AMR units still going strong after 25 years on their original batteries


Buedingen, Germany — (METERING.COM) — February 10, 2010 – Twenty-five years ago, Aclara™ (formerly Hexagram, Inc.) began installing hundreds of thousands of battery-powered automatic meter reading (AMR) devices for the utility market and virtually all of these devices are still operating on their original battery – a single Tadiran TL-2100 AA-size lithium thionyl chloride battery – with laboratory confirming that they had retained nearly 25 percent of their original capacity.

Subsequently the company has introduced a newer generation of STAR® Network wireless fixed network AMR systems using an upgraded Tadiran TL-4903 “XOL” (eXtended Operating Life) AA-size lithium thionyl battery, which features 33 percent higher capacity (2.4Ah vs. 1.8 Ah) and lower self discharge than the TL-2100 battery. The TL-4903 (equivalent to SL-860) battery was selected based on its performance characteristics, including higher energy density, higher capacity, a temperature range of 55ºC to +125ºC, and 20+ year service life.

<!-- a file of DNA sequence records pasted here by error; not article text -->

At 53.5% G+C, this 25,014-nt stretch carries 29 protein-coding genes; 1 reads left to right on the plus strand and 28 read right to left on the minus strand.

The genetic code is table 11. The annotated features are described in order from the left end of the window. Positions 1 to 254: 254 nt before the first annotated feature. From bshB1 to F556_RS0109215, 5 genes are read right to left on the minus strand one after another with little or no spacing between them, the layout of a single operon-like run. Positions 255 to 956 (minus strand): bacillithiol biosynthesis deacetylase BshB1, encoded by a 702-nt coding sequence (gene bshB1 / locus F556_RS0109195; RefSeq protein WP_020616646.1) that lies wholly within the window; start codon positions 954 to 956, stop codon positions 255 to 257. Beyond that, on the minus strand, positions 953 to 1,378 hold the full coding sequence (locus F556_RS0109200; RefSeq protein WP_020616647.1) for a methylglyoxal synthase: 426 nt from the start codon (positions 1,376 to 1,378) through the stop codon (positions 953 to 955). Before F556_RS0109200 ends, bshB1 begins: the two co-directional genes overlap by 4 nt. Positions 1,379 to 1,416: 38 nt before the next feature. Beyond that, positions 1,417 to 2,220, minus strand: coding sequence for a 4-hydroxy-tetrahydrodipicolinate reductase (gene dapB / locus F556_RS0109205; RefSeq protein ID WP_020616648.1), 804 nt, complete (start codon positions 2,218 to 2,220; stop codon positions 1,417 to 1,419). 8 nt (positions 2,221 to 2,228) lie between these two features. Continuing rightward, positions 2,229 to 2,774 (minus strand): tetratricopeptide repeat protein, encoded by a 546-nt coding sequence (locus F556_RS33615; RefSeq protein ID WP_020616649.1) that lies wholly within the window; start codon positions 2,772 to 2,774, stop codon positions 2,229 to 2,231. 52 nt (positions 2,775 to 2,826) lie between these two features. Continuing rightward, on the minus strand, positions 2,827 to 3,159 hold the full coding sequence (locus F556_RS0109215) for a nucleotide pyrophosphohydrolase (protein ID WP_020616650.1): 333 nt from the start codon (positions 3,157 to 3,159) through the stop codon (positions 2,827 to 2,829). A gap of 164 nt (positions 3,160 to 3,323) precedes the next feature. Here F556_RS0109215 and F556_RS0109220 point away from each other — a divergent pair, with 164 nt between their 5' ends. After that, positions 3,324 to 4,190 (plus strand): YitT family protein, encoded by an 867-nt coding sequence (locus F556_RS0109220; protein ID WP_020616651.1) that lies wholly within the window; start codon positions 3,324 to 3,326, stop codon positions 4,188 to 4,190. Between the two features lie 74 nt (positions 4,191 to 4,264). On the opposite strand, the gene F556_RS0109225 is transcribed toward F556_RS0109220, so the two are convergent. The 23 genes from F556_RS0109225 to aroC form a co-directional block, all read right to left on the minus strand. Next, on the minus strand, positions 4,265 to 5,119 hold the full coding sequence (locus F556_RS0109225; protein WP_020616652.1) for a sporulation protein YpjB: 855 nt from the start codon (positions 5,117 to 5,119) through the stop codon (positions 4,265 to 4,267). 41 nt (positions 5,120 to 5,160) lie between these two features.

STAR network meter transmitter units (MTUs) are capable of providing multiple daily readings using narrow-band radio frequency to communicate with data collection units (DCUs) strategically positioned on buildings or utility poles located approximately 1 to 2 miles apart. These units combine intelligent energy saving design with advanced lithium thionyl chloride battery chemistry to deliver proven 20-year service life. To conserve energy, data transmission is initiated by a timer at programmed intervals. Use of one-way transmission also results in a less complex, lower cost system.

The life cycle savings that can be achieved with a 20+ year AMR unit are substantial compared to a unit with an expected service life of 7 to 10 years, as cost savings begin to accrue in year 7 and continue throughout the 20-year product life cycle. For example, a utility with 5,000 service connections could realize up to $200,000 in total cost savings over a ten year period by eliminating all battery changeouts during that 10-year period, assuming that the cost of each battery changeout is approximately $40 per site. If a second round of battery changeouts were eliminated over a 20-year period, the potential $400,000 in savings could be achieved for every 5,000 service connections. These savings would be above and beyond the labor savings associated with eliminating visual meter reading.